Talk:Community Meeting Agenda 29 September 2009
Discussions carried forward[edit source]
Since we had the start of a discussion on how to handle problems such as Georgia vs. Georgia (see Community Meeting Agenda, 15 September 2009), please place any comments you have on this subject here.
- After adding comments to last week's agenda and then hearing the information as the end of the recording about this discussion page, I am adding the following information that I included in last week's agenda.
Slight correction to what someone wrote . . . we live in the country named "United States of America". I do not believe there is a country named "United States". It probably was a typographical error. I would agree that if the country is officially called, in English, "Georgia (Country)", that is what the name of the article should be. However, I do see that the CIA World Factbook calls it Georgia . . . of course, they also call the USA as United States even though their own seal says "United States of America". Thomas Lerman 19:30, 16 September 2009 (UTC)
- Why should we follow CIA's way instead of the Wiki World relative to the genealogy (I had a big chunkle when I came across eRepublic Wiki and althistory Wiki this morning while looking for additional Banat information.) Dsammy 20:14, 29 September 2009 (UTC)
- I am not suggesting that we follow the CIA . . . I am just suggesting that we use the actual and official English (in the English version of the Wiki) name of the country. Thomas Lerman 20:18, 29 September 2009 (UTC)
NOTE: If you wish to add to the discussion, do so at FamilySearch Wiki talk:Disambiguation.
Any suggestions regarding "best practices" for categorizing small localities go here.
Section 5 of the advanced guidelines directs the reader to WP:SUBCAT which discusses issue of breaking down categories with a large number of members into sub-categories. It also points to a number of category maintenance templates such as Template:Verylarge and Template:CatDiffuse that could be created and used in FSWiki to flag where categories need review. We should aim to agree on principles and not try to create hard and fast rules, as a flexible system will be required to be adapted as needed for each locality/region. --Steve 22:26, 15 September 2009 (UTC)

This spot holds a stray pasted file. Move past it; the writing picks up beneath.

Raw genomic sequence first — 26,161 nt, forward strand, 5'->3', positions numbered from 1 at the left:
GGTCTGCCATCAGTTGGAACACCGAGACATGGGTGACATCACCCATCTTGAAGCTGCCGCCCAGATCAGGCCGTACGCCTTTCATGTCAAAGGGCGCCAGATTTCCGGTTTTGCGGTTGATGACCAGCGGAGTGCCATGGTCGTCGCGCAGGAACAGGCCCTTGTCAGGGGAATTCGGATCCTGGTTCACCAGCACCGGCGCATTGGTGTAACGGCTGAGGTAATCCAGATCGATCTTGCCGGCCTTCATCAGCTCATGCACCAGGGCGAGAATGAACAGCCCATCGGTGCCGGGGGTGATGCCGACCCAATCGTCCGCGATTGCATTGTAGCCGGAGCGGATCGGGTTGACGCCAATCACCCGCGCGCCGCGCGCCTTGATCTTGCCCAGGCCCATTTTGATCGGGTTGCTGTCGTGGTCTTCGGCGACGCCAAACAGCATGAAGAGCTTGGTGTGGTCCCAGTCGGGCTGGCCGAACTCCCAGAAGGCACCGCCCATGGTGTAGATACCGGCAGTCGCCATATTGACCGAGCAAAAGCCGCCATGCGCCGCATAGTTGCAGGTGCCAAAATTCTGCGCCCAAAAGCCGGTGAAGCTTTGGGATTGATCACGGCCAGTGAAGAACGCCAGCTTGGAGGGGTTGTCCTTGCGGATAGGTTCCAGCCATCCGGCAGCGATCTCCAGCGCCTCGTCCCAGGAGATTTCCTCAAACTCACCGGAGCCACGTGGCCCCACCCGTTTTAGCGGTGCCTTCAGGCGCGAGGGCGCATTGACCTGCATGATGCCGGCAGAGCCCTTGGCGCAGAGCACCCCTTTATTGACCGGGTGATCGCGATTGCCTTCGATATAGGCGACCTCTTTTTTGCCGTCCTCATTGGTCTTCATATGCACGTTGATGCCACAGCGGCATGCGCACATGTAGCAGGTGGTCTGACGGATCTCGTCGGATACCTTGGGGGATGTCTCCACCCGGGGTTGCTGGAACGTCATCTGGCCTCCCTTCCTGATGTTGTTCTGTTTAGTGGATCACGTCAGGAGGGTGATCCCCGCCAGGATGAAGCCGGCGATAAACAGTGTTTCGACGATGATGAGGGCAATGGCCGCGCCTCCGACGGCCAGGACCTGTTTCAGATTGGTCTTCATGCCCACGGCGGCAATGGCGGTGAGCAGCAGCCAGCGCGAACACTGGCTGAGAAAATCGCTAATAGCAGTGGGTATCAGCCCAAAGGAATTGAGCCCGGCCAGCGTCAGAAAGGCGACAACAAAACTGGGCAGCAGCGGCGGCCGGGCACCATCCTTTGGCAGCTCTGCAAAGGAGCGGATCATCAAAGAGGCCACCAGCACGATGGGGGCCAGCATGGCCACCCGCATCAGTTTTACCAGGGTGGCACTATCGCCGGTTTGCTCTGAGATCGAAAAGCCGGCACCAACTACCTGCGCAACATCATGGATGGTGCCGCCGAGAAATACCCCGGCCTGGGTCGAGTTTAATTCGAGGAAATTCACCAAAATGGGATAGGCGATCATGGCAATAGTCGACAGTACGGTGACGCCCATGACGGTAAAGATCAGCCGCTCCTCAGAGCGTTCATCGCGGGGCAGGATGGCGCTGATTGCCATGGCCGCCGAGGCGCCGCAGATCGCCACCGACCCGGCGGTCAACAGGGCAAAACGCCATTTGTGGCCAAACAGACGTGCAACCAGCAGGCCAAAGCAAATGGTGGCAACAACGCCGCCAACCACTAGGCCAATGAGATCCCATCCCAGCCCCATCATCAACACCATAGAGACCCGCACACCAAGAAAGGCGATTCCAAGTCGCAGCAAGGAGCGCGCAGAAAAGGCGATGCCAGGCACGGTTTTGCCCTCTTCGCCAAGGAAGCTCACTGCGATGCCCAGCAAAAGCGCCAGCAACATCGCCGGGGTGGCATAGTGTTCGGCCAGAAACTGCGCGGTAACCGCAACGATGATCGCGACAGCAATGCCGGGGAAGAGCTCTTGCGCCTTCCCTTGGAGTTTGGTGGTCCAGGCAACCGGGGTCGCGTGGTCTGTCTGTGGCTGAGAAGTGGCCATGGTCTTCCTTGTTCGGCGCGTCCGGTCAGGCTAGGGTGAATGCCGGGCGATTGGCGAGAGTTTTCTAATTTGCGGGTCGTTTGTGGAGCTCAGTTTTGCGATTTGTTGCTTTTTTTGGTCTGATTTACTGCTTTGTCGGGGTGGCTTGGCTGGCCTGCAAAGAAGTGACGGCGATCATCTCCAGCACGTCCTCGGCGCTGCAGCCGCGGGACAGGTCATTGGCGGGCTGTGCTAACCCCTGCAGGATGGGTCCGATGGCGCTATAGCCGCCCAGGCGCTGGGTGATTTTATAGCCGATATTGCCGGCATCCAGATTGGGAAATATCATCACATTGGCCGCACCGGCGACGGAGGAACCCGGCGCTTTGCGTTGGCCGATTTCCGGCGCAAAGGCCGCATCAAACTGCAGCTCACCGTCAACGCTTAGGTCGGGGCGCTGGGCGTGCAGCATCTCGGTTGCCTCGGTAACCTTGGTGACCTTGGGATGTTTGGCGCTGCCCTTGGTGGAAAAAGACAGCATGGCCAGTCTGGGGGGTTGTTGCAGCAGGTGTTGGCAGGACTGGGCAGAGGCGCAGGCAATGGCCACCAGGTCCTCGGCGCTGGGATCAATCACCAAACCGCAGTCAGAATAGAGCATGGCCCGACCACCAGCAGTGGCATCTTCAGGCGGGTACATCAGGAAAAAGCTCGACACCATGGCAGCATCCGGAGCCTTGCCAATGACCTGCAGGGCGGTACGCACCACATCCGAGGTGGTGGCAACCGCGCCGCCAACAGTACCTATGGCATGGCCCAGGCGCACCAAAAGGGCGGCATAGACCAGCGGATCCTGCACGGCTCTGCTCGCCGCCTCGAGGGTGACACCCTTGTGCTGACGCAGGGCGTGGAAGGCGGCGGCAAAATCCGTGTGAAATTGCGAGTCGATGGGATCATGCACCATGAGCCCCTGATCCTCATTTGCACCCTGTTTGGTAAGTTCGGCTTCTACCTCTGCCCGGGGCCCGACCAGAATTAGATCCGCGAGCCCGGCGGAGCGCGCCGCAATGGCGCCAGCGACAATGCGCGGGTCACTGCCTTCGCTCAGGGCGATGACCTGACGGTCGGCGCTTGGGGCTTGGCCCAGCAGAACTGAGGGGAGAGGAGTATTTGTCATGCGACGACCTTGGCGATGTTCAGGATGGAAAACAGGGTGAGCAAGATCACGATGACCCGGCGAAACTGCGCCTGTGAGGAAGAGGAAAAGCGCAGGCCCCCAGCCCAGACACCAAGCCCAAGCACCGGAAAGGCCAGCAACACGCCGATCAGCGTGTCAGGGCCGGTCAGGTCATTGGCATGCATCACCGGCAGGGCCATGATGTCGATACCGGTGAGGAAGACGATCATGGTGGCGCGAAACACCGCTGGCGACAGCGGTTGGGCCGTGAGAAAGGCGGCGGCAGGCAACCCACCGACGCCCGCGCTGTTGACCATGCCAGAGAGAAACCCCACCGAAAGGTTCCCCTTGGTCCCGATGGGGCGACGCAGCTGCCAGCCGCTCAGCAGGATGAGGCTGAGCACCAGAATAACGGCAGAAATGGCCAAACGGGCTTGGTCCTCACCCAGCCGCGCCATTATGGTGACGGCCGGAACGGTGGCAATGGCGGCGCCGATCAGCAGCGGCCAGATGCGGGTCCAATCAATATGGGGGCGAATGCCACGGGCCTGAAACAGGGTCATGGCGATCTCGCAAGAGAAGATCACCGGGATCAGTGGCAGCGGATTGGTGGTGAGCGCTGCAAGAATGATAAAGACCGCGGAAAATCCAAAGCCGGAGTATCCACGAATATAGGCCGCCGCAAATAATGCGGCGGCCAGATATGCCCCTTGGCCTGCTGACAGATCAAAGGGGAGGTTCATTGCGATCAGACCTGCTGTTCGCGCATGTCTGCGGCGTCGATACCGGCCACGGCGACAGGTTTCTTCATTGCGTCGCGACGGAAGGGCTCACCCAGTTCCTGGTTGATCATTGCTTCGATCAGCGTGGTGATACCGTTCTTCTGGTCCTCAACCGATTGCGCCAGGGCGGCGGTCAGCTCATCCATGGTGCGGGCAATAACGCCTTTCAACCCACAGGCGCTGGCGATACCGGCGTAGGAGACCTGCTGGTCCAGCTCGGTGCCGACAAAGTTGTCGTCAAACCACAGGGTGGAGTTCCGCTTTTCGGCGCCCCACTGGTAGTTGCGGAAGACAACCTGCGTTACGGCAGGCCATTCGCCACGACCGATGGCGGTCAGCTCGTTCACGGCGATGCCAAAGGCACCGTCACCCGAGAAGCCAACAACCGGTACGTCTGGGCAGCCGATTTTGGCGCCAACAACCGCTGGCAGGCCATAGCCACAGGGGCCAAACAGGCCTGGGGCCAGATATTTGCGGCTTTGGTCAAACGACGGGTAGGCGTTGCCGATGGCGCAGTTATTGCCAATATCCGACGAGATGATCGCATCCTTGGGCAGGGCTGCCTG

- Again, my notes that I put in last week's agenda. I may not follow the issue extensively. I agree that all articles should have at least one category. Obviously, Georgia needs to be taken care of (separate issue). Also, a policy (best practice / guidelines) needs to be defined. For example, towns are in the county category and then counties in the state category -OR- into "Towns of <state>" category. Probably not generally each community in the state level. As Steve brought up, categories do need to be living & breathing and may be different for each locality. Thomas Lerman 19:30, 16 September 2009 (UTC)
- I see categories as serving at least two purposes. 1. They bring like materials together as in probate records, or vital records. 2. They bring related locations together such as states, counties, provinces, and towns. Since pages can have multiple categories they can be 'sorted' in any of a number of ways. Towns in a state could be categorized into their counties, but also into a town category for instance. Probate records for a county could have the county category but also one for probate records in that state (for example). If we have some best practices guidelines then only the exceptions would be problematic. Laralee 15:18, 21 September 2009 (UTC)
NOTE: If you wish to add to the discussion, do so at FamilySearch Wiki talk:Categorization.